Commissioner for Innovation and Technology inspects trial of anti-epidemic technology solution (with photos)
Accompanied by Professor Yeung King-lun of the Department of Chemical and Biological Engineering and Division of Environment and Sustainability of the HKUST, and Assistant Director of Housing Mr Michael Hong, Ms Pun visited Yue Wan Estate at Chai Wan under the Housing Authority (HA) to inspect the conduct of a trial project funded by the special call for projects under the PSTS. The project involves an antimicrobial hydrogel for use in flush toilets, which has been developed by Professor Yeung and funded to conduct trials in elderly homes operated by the Haven of Hope Christian Service. The test result showed that the antimicrobial hydrogel could effectively reduce more than 95 per cent of viable microbes and inactivate more than 99 per cent of viral particles in toilet flush water, with the antimicrobial hydrogel could remain effective up to 60 days. In view of the positive results from an earlier field trial, the Innovation and Technology Commission (ITC) further provided funding for the trial of the antimicrobial hydrogel in three public housing blocks (ranging from 22 to 39 storeys high) under the HA with a total of over 2 880 flats.
The antimicrobial hydrogel dissolves in the flushing water tank of the buildings such that the flushing water with antibacterial and antiviral properties will disinfect the toilet every time the residents flush the toilet, preventing vertical transmission of sewage containing pathogens to other residents. Compared to disinfection methods using detergents or bleach, the antimicrobial hydrogel is colourless and odourless, and therefore will not cause any inconvenience to residents. In addition, the antimicrobial hydrogel is mild in nature and will neither react with other chemicals in the flushing water to release substances that are harmful to the human body, nor will it cause any structural impact on the drainage pipes of the buildings.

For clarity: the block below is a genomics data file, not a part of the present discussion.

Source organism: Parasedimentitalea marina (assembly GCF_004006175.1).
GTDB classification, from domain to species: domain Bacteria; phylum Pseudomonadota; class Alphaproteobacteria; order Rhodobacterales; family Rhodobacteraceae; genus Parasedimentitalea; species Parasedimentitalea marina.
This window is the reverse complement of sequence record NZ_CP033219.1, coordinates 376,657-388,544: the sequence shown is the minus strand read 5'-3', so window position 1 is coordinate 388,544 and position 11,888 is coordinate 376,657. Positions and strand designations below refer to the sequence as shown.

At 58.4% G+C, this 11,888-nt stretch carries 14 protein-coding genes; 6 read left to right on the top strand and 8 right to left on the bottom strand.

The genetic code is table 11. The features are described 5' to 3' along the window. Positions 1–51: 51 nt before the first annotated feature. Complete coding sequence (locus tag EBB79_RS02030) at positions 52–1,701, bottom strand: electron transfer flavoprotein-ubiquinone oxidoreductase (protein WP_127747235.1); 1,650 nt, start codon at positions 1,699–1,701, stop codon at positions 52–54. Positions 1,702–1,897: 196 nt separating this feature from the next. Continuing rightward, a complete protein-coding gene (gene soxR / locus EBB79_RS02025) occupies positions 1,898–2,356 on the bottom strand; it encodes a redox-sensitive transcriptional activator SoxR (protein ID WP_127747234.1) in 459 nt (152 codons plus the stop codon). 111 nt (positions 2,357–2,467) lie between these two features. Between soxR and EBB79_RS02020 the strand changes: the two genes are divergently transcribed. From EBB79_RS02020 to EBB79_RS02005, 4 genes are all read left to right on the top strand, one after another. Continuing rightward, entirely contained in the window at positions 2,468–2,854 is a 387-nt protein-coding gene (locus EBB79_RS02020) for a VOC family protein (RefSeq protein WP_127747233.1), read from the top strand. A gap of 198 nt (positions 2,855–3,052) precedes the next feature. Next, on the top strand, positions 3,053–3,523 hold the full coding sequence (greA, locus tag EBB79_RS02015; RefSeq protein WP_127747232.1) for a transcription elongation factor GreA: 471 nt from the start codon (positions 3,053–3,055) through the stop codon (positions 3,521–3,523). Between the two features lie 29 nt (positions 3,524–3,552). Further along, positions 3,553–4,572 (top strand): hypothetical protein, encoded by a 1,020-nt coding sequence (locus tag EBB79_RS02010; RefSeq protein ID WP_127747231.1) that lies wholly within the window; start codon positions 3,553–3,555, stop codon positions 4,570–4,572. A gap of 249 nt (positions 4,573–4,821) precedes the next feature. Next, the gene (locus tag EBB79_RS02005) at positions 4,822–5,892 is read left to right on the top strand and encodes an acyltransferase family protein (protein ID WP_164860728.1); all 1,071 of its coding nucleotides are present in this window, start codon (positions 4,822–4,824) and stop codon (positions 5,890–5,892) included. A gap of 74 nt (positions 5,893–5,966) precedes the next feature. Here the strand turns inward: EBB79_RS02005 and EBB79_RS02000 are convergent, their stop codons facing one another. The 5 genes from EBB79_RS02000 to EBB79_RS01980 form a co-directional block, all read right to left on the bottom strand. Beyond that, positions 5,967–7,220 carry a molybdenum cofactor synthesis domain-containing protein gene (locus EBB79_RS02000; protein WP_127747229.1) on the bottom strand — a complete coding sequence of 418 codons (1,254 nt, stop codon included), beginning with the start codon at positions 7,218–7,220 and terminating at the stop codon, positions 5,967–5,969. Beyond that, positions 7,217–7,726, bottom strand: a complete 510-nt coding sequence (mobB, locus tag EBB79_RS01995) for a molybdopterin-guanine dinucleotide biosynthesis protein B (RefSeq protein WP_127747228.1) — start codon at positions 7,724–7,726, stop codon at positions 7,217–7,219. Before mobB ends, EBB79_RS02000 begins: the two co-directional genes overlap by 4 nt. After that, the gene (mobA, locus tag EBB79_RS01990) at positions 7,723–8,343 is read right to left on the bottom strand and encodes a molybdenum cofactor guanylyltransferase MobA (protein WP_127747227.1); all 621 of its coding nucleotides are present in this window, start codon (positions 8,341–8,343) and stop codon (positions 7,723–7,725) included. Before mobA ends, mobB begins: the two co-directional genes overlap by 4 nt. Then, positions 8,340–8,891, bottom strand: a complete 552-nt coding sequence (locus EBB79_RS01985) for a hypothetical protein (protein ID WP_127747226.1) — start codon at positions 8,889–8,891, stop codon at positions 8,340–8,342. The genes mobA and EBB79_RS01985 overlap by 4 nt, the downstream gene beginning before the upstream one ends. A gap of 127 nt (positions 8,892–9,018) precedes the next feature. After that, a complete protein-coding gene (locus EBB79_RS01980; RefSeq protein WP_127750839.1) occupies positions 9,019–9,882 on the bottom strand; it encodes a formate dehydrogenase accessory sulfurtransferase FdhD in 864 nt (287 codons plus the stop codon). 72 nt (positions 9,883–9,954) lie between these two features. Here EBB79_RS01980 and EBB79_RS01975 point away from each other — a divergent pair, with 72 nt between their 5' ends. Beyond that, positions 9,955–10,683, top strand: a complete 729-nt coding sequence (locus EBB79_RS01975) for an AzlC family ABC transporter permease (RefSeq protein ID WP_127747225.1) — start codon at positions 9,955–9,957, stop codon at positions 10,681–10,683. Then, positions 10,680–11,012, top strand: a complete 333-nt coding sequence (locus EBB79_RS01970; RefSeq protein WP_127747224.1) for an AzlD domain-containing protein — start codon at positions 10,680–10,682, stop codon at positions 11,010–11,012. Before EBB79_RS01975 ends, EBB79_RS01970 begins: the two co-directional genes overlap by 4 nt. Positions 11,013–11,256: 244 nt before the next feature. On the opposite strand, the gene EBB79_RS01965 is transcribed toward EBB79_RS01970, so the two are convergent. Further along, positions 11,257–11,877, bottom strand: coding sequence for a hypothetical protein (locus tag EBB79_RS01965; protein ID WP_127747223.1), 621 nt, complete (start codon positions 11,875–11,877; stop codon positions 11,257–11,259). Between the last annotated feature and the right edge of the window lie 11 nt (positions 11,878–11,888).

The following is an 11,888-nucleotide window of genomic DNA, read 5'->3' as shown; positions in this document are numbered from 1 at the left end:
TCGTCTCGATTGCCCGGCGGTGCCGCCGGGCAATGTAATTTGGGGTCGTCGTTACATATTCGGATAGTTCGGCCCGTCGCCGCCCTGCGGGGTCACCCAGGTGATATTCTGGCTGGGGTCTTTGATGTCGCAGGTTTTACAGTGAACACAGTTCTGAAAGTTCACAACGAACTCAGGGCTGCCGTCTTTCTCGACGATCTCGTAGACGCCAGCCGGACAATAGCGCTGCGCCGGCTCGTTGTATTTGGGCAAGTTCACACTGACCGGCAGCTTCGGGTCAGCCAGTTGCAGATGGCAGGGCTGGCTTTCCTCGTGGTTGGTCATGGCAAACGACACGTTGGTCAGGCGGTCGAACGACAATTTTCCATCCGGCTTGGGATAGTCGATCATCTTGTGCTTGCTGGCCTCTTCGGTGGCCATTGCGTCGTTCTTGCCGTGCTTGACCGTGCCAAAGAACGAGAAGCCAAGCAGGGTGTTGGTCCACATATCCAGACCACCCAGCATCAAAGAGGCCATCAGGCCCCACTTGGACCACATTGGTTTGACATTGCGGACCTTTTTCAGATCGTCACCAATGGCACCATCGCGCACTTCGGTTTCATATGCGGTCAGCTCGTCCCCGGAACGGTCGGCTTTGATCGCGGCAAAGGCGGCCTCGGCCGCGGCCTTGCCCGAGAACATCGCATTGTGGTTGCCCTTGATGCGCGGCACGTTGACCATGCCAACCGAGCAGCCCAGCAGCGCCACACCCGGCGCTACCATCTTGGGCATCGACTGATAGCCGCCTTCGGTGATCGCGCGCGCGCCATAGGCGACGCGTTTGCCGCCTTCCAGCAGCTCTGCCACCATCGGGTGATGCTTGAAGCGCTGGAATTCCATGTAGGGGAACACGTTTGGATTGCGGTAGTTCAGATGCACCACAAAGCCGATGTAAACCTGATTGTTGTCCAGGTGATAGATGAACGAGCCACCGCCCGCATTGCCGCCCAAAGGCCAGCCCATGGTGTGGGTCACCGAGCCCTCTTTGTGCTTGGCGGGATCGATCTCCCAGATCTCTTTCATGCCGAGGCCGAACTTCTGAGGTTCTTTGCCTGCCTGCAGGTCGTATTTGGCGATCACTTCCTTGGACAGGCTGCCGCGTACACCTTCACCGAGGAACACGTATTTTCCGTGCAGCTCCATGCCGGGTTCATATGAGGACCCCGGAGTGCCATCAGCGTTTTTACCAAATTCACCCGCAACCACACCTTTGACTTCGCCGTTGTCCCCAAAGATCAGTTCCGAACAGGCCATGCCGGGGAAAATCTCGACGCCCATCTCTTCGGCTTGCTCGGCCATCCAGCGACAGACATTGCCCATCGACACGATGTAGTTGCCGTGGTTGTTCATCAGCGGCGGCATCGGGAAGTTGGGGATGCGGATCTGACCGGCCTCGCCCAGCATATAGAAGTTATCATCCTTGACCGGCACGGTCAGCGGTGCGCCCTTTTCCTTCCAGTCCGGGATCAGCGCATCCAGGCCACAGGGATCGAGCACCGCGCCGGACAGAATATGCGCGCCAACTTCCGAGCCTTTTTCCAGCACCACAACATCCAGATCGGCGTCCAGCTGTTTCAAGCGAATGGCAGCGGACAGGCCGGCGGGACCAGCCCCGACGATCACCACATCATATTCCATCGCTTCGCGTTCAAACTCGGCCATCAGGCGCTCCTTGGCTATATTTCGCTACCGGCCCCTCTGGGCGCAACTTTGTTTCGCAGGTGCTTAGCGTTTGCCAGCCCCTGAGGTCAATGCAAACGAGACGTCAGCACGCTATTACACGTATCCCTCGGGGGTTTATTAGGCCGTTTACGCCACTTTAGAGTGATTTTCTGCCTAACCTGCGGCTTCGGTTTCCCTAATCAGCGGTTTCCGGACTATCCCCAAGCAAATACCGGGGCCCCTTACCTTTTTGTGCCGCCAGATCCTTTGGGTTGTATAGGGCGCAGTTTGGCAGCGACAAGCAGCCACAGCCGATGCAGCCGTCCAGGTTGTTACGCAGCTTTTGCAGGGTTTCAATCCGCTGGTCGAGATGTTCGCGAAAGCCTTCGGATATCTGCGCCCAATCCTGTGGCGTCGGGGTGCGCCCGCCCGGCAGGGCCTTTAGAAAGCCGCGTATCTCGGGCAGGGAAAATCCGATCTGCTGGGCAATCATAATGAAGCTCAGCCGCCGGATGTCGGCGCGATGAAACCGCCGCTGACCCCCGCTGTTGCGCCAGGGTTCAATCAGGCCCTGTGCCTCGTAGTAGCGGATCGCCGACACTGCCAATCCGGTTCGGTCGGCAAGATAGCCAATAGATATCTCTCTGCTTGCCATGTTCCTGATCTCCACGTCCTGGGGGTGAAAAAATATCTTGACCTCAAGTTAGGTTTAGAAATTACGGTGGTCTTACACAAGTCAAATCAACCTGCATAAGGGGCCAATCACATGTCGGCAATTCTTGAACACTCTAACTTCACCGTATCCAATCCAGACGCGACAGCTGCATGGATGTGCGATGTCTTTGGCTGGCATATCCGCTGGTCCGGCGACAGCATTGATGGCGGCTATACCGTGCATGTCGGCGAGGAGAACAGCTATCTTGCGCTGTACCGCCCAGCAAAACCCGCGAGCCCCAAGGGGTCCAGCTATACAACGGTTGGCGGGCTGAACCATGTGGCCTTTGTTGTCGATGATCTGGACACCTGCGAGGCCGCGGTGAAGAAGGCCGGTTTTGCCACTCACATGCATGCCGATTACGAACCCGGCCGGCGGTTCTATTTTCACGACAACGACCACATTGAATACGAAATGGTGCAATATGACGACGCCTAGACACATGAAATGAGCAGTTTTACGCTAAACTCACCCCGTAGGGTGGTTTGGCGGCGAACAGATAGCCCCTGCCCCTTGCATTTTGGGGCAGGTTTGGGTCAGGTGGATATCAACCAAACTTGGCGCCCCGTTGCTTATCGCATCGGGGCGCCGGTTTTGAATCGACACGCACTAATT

Ms Pun said, "The ITC has been committed to supporting the application of technology in the community to combat the epidemic since the outbreak of COVID-19 in Hong Kong, which includes providing funding support for trials of Research and Development (R&D) outcomes that can help combat the epidemic in the community to integrate technology into daily life. The ITC launched a special call under the PSTS for combating COVID-19 in March 2020 and approved 63 projects in the same year, including the antimicrobial hydrogel project we inspected today. The responses from the 57 participating local public sector organisations were very positive, providing trial venues and actual operating environments to the applicant organisations with a view to facilitating the early implementation of R&D outcomes.
"We are pleased to see that innovation and technology (I&T) products developed by local universities can be applied in public housing estates to prevent the spread of the epidemic and protect the health of the public. This arrangement also demonstrates the willingness of government departments to try out local technological inventions to jointly support I&T development in Hong Kong. If the outcome of this trial is satisfactory, we will discuss with colleagues at the Housing Department on how to promote the adoption of hydrogel to other public housing estates."
The ITC will continue to provide funding to organisations in the field of R&D and application of technologies to support the community's continued efforts in combating the epidemic so that the general public may resume normal life as soon as possible.
So far, 52 out of a total of 63 approved projects under the PSTS special call have been completed, and the remaining trials of projects will be completed within this year.
The list of the approved projects under the special call for the PSTS is available on the website of the ITF (www.itf.gov.hk/en/funding-programmes/facilitating-technology/psts/psts-covid-19/index.html).
Ends/Wednesday, April 27, 2022
Issued at HKT 16:53
Issued at HKT 16:53